That the colonel openly preferred our six-year-old Hermy to his brothers and sisters was due to the circumstance that the child had once burst into tears at a look from the officer, which the latter employed to call the children to order, if they were inattentive, or exhibited signs of unbelief when he had not expected it. After this Hermy was so evidently his darling that there was no further chance for Hermy's younger sister, who had at first promised to be the favourite, and I shall never forget the soft, almost motherly, caressing tones that came from that grey- bearded man with the large round head and strong face, when he sought to comfort the child.
It was remarkable to see how easily this man, who was accustomed to obedience, and famous for his bravery and keen energy, could become a child among children. He had lost a beloved wife, a little son, about Hermy's age, and a young daughter, and no doubt our numerous family reminded him of these departed ones. As for his tales, he separated them into distinct categories. Some of them he began with the words: "Here I am," and then he held himself strictly to the truth. Others began: "Once upon a time." While the former were drawn mostly from his own full and eventful life, the latter were fairy stories, pure and simple, sometimes already well known, sometimes made up, wherein fairies, ghosts, elves, gnomes, goblins and dragons, will-o'-the-wisps, nixies, kelpies and dwarfs disported themselves.
Christmas was approaching, and the next day, Christmas-eve, the tree was to be lighted. On the twenty-third of December, a little while before the hour for story-telling, Hermy came home, and exhibited to his brothers the trifling presents, which he had chosen: an eraser for his father, a lead-pencil for his mother, a bag of nuts for his grandmother, and similar trifles which, though insignificant in themselves, had nevertheless exhausted his little store of savings. His elder brothers, to whom he had exhibited with great pride these purchases, expressed none of the admiration which he had expected, but began to tease him by calling the things "trash," as indeed they were, and poking fun at the "wonderful presents" of their small brother; they would have been less cruel, perhaps, had he been one of their sisters.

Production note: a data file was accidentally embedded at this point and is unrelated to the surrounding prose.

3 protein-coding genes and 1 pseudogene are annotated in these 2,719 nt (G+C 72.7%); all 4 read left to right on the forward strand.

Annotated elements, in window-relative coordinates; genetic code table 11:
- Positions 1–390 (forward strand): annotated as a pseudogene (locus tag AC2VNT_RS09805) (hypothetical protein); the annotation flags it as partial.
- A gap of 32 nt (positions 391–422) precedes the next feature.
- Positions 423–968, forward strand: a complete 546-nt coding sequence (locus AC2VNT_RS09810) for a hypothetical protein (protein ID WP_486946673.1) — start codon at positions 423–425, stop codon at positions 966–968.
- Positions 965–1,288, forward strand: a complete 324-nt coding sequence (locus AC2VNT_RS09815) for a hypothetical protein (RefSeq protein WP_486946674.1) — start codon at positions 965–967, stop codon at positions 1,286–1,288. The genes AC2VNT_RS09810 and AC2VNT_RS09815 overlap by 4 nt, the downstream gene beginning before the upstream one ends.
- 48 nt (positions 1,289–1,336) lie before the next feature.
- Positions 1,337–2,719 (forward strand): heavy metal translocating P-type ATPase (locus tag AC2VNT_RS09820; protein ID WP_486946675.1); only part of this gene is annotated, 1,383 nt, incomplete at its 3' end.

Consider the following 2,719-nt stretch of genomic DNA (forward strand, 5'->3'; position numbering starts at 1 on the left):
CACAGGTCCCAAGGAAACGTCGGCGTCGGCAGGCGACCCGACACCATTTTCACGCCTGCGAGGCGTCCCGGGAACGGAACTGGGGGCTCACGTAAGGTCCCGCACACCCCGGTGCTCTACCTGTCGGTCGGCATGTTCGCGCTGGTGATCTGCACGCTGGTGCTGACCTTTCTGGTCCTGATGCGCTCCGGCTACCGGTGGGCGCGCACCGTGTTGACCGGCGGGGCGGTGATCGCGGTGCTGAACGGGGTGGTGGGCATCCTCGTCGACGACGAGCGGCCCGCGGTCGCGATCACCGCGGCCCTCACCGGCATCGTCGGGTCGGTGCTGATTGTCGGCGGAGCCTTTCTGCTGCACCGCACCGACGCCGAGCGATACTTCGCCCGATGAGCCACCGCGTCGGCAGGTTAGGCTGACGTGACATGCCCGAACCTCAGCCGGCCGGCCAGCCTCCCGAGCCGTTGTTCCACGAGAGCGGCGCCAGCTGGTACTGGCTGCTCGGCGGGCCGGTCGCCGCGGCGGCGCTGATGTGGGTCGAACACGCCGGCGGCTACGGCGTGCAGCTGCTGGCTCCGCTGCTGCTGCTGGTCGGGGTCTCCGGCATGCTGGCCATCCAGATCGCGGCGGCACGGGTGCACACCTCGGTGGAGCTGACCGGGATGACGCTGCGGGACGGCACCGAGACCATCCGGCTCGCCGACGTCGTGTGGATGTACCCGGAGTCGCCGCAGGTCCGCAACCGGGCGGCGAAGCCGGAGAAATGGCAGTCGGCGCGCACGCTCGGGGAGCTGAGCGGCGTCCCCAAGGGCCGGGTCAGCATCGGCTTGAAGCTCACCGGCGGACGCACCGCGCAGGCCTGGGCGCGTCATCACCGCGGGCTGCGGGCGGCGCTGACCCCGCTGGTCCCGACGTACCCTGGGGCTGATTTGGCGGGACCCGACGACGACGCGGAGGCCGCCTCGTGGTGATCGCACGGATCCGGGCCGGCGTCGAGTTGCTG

More than one flock of large and small waterfowl flew past beneath the silvery cloudlets flecking the lofty azure vault of heaven; here and there a pelican or a pair of wild ducks plunged, with short calls which ceased abruptly, into the lush green thicket, but their cackling and quacking belonged to the voices of Nature, and, when heard, soon died away in the heights of the tipper air, or in the darkness of the underbrush that received the birds. Very few reached the little city of Tennis, which now, during the period of inundation in the year 274 B.C., was completely encircled by water.
From the small island, separated from it by a channel scarcely three arrow-shots wide, it seemed as though sleep or paralysis had fallen upon the citizens of the busy little industrial town, for few people appeared in the streets, and the scanty number of porters and sailors who were working among the ships and boats in the little fleet performed their tasks noiselessly, exhausted by the heat and labour of the day.
Columns of light smoke rose from many of the buildings, but the sunbeams prevented its ascent into the clear, still air, and forced it to spread over the roofs as if it, too, needed rest.
Silence also reigned in the little island diagonally opposite to the harbour. The Tennites called it the Owl's Nest, and, though for no especial reason, neither they nor the magistrates of King Ptolemy II ever stepped upon its shores. Indeed, a short time before, the latter had even been forbidden to concern themselves about the pursuits of its inhabitants; since, though for centuries it had belonged to a family of seafaring folk who were suspected of piracy, it had received, two generations ago, from Alexander the Great himself, the right of asylum, because its owner, in those days, had commanded a little fleet which proved extremely useful to the conqueror of the world in the siege of Gaza and during the expedition to Egypt. True, under the reign of Ptolemy I, the owners of the Owl's Nest were on the point of being deprived of this favour, because they were repeatedly accused of piracy in distant seas; but it had not been done. Yet for the past two years an investigation had threatened Satabus, the distinguished head of the family, and during this period he, with his ships and his sons, had avoided Tennis and the Egyptian coast.